I have no doubt that the Aussie rover—or red dog, which is just my working title at the moment—is going to inspire the next generation of scientists, entrepreneurs and researchers. 

To gain a foothold in the lucrative space market is not easy. To succeed, you need to have something to show for it. Your products must have space experience – or ‘space heritage’ as we call it. That’s why the Demonstrator Program is so important.

Earlier this year, our Demonstrator program supported 20 projects with grants of up to $200,000 to test their feasability.

Today I’m announcing details of round two of the program.

Australian companies will be able to access support of between $750,000 and $10 million to help launch their technology into space.

Companies will need to contribute at least 25 per cent of the mission’s costs.

To apply for a mission grant in round two companies do not have to be a recipient from round one, but will need a feasibility study to support their application. 

That’s why we’re announcing the guidelines now, to give companies the opportunity to do this work before applications open in the first  quarter of next year.

Our aim is to get 10 to 15 companies and researchers into space through this program, so they can build the heritage they need to make potential sales.

Defence Space

Now turning to Space in the Defence portfolio. As you are all likely aware, the 2020 Defence Strategic Update outlined that access to space is critical to the ADF warefighting effectiveness, situational awareness, and the delivery of real-time communications. In the Force Structure Plan, we outlined our $7 billion investment in space capabilities over the next decade, including investment in sovereign controlled satellites.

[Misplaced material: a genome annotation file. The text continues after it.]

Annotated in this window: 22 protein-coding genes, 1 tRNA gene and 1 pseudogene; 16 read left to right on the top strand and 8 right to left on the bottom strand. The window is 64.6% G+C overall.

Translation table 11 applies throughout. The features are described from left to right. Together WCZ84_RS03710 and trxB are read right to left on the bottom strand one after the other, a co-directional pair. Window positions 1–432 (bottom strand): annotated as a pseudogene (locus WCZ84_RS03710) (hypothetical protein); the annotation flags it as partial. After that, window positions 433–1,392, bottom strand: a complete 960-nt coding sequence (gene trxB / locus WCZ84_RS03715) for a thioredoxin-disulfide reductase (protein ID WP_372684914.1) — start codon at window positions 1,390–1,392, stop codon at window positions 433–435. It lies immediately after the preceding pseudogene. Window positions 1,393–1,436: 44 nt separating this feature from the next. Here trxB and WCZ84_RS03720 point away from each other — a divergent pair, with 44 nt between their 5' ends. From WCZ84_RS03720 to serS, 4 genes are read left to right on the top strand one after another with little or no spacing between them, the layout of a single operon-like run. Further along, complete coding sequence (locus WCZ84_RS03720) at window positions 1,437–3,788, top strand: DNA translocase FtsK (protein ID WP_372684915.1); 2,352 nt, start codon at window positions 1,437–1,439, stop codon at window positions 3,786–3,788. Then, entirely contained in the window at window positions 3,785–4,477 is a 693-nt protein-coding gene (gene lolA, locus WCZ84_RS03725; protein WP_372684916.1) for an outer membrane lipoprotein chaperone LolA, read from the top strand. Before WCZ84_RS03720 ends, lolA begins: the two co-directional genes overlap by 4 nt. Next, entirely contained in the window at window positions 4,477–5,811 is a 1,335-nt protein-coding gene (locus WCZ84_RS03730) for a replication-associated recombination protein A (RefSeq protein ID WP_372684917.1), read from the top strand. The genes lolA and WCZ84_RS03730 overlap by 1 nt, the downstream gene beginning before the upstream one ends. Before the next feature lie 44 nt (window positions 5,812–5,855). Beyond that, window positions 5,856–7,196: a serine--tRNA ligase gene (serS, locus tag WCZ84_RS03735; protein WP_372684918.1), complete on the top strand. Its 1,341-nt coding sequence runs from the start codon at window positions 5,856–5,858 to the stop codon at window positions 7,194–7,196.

This will transform the way the ADF operates in space and the broader joint force. I’m sure many of you will be aware of Joint Project 9102, which is focused on modernising Defence’s satellite communications. 

And my announcement earlier this year that Space be added to the list of Sovereign Industrial Capability Priorities. 


Australia has entered a new era of space activity, driven by Aussie creativity in space entrepreneurship and research.

With the full backing of the Morrison Government, the space sector in Australia is soaring to new heights, all the way to the Moon and beyond.

But we also have our sights set on Earthly benefits. We’re making sure our space endeavours provide economic opportunities, jobs and prosperity for Australia.

Australian space historian Kerrie Dougherty – who now happens to work for our Space Agency – recalls to mind Australia’s early space activities in the 1960s that gained us a place in what she calls the ‘Space Club’.

The Government will continue to provide strong leadership to build the capability and partnerships we need to regain our pride of place in that club.

I want to thank the Space Industry Association for being a strong national voice for the sector.

For those who’ve already crossed paths with me in the Defence Industry portfolio, you will know that I don’t take a backwards step when it comes to supporting a growing industry. I have systematically gone about identifying what the barriers are for our Aussie SMEs to enter the Defence Industry supply chain. And at the same time we’re making sure we’ve got real enablers to make this happen. 

In the space industry, and as the Minister responsible for Space, I’m determined to make life easier for you, not more difficult. I want to support your innovative ideas and commercial endeavours. I know you want more certainty and you want to know where to invest, and for the Government to invest as well. You also want government to be more strategic.

It’s not enough for Government to document our desire to grow the industry. You want action. And that’s what you’ll get from me. 

Thank you.